From the Food Vault Dept.: Early in my restaurant-reviewing years I spent an afternoon at the Schenectady Museum’s Festival of Nations, a food-centric collection of comestibles organized by country of origin. Started in 1975, this festival ran until I don’t know when; its history is obscured by a parallel Festival of Nations that has run annually in Albany since 1972. Its 2020 edition was held, just a few days ago, in a virtual manner that couldn’t have been as delicious as what I attended in 1986 and describe below. The people referenced therein include Drew Kinum, the photographer who captured my first few months of reviews, and Paul Grossman, who was the editor of Metroland at the time.
“YOU AND YOUR ETHNIC FOOD,” Drew grumbled as I described the proposed outing.
“Don't forget - it includes ethnic beer!”
|Kielbasa and Kapusta|
You won’t be able to make a reservation for this meal – you’ll have to wait a year before it takes place again. But Schenectady’s annual Festival of Nations took place last Saturday on the grounds of the Schenectady Museum and boasted 19 booths of foods from all over the world.
The Two Guys lot was packed with cars; the throng milling the grounds of the Festival was so varied that there were conversations from as many nations as there were recipes.
Our first stop at the first booth, Scotland, got things off to a great start. My wife and I split a sausage roll (she had this idea about pacing ourselves, flying in the face of what I knew was my duty) and Drew bought a meat-filled Scotch Pie. We augmented the order with cool bottles of MacAndrew’s Scotch Ale, a dark, sweet, nutty brew that complemented the strong flavors of the meats nicely. The incredibly flaky crust of the sausage roll, it turned out, came from a distributor in New Jersey.We met editor Paul and his wife at the Great Britain booth, where really only England and Wales were represented (Ireland was off on its own). Paul was lamenting the sell-out of Cornish Pasties. booth attendant Sarah Eaton-Kalohn, who made them, described the difficult process of filling a thick crust and folding it carefully, so not enough are ever available. A native of Surrey, England, she did serve us a little portion of shepherd’s pie, which Susan followed with a chocolate gilly whoppy. [Note: I didn’t define this in the original piece, which was irresponsible; internet research suggests it’s a marshmallow-enriched type of brownie.]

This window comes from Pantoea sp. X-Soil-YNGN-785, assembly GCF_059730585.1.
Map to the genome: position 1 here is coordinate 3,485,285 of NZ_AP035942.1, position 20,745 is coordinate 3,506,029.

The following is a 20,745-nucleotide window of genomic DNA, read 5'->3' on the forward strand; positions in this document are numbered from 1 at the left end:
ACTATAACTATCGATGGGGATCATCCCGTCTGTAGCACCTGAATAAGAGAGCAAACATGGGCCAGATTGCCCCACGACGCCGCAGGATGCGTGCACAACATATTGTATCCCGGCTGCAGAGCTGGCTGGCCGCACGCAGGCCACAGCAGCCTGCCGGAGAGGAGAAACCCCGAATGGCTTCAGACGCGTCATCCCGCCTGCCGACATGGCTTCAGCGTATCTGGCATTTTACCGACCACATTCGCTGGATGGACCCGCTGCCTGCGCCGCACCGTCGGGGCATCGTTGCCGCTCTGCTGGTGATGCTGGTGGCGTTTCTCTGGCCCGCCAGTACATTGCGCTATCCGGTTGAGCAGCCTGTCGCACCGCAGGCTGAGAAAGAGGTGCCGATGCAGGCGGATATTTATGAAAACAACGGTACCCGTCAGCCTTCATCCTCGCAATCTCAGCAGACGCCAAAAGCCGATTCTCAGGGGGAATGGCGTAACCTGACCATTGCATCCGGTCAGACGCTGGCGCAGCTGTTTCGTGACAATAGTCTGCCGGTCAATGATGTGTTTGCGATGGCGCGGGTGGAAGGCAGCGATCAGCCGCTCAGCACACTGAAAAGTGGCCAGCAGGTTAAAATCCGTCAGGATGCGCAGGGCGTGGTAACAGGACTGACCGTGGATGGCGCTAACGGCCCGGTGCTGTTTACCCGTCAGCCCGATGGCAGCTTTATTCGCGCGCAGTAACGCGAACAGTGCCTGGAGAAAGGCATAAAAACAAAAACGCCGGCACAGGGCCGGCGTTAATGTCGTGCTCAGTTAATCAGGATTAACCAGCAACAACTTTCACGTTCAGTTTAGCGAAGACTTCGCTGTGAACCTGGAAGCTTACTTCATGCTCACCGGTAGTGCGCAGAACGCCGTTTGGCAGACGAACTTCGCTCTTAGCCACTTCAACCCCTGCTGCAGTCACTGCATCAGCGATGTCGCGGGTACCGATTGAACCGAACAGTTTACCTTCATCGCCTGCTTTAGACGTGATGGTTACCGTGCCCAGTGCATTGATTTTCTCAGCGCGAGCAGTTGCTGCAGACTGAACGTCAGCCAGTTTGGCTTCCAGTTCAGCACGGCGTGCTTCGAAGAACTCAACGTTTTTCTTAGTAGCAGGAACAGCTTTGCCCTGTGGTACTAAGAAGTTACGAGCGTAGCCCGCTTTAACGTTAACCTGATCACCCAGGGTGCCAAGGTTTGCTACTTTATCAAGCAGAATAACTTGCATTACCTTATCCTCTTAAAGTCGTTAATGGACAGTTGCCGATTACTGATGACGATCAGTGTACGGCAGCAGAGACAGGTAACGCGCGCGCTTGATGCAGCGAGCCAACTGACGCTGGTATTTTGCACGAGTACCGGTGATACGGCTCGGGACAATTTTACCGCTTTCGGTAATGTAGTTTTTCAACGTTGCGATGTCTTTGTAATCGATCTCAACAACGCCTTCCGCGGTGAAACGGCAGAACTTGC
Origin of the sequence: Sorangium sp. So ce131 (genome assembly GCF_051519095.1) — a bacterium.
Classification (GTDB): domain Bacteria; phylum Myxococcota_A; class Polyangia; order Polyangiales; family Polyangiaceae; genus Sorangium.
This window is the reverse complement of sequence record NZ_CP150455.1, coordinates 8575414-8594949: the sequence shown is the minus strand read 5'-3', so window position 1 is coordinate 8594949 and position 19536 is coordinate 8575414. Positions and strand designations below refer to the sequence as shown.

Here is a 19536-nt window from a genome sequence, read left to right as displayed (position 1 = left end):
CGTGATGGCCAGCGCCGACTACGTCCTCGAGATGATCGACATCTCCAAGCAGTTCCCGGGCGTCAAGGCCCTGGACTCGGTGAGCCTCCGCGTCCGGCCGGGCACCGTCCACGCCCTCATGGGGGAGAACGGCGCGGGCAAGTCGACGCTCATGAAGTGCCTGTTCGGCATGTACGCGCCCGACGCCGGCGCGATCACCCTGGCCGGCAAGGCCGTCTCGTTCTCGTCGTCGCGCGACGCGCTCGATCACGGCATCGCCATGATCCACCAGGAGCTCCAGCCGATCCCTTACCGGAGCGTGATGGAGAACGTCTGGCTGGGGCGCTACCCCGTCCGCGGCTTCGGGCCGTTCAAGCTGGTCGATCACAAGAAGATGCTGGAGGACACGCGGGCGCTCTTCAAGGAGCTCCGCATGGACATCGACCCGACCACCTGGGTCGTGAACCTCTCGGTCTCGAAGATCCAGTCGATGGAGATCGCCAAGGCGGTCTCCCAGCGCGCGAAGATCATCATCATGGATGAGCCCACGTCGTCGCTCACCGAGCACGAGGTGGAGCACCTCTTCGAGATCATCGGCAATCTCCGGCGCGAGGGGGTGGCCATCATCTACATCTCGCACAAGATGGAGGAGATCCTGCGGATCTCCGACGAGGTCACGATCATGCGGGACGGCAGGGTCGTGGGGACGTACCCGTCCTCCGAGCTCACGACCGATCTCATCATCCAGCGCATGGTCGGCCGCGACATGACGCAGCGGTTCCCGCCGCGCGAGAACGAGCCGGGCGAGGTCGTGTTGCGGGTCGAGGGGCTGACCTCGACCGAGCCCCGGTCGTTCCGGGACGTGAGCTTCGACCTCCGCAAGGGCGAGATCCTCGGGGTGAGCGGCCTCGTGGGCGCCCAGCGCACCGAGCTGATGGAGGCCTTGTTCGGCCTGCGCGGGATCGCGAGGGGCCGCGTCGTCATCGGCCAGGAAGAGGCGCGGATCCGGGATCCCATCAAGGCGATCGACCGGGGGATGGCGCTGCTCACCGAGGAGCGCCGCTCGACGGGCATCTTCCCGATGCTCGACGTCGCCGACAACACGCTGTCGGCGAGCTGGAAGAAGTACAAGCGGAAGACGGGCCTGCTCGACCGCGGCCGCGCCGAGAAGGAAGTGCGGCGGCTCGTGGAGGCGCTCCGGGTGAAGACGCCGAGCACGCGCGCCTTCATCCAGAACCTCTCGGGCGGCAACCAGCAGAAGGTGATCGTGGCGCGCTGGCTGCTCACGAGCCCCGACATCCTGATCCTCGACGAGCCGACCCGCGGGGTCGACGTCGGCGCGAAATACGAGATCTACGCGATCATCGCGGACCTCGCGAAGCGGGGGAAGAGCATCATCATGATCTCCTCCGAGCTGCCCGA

“Let’s not OD on Great Britain,” Paul suggested. “We’ve got other aspects of Europe to discover, not to mention the Far East.” He stopped at the Denmark booth “to see if I can get a Danish danish,” while the rest of us headed for France.
Every booth had something outstanding to offer, there were mediocrities as well (the incidence of canned ingredients was depressing). But here are some of the highlights:
The French booth featured omelettes and crepes, freshly turned out over a rank of gas burners. The staff, members of the Schenectady Chapter of the American Association of University Women, also had tasty quiches to offer and fresh croissants.
Cookies were the mainstay of the Lithuanian booth, and Mrs. Edward Baranauskas had prepared a tray of Mushroom Cookies, shaped like the fungus and with a spongy texture and rich taste.
Along with Kraukus beer, the Polish menu included pierogi (as server Marcia Galka observed, it’s no picnic making 800 pierogi in one night) along with kielbasa (available with kapusta), golbki, and chruscik. Galka was part of the Polkabration group that staffed the booth.
Anneka Bull was peddling smoked eel in the Holland booth and insisted we try some. As Drew fetched us some Grolsch beer, I sampled the slippery thing on a cracker. It wasn’t slippery: it was, in fact, delicious. “I serve this at parties,” Bull explained, “and I don’t tell them it’s eel. I get raves.”
|What remains of Drew's photo after it was cruelly |
cropped by Metroland and survives in my collection
only as a lousy photocopy.
In Africa, I got a dish of codfish and eggplant curry, while a woman behind stepped up to order samosas (“This was named after a dictator,” she theorized incorrectly).
The Indian booth offered a selection of curries and tandoori preparations, from which I chose a bean and potato curry.
We couldn’t get near the line for the Japanese teriyaki beef and chicken, and settled for some tall (22 oz.) cans of Sapporo draft instead.
Susan was full by the time we got to the German booth, but I’d saved room enough for a hunk of Bratwurst on rye with mustard. But that left me unable to join Paul for his creamy Schwarzwaldekirchetorte, which was fine with him; his wife was pestering him for a share in it. A circle of Germans formed a ring around the back of the booth and sang (a cappella) the glories of Rhine wine in “Rüdesheimer Wein.”
Next to the Philippines stand was a charcoal pit over which a pig’s carcass slowly turned. The chef inspected its doneness and sent it back for more baking.
The last booth, just before the back-of-the-planetarium stage upon which all-day entertainment took place, was American. There the local Kiwanis chapter offered – what else? – hot dogs, popcorn, cotton candy, and Michelob.
– Metroland Magazine, 22 May 1986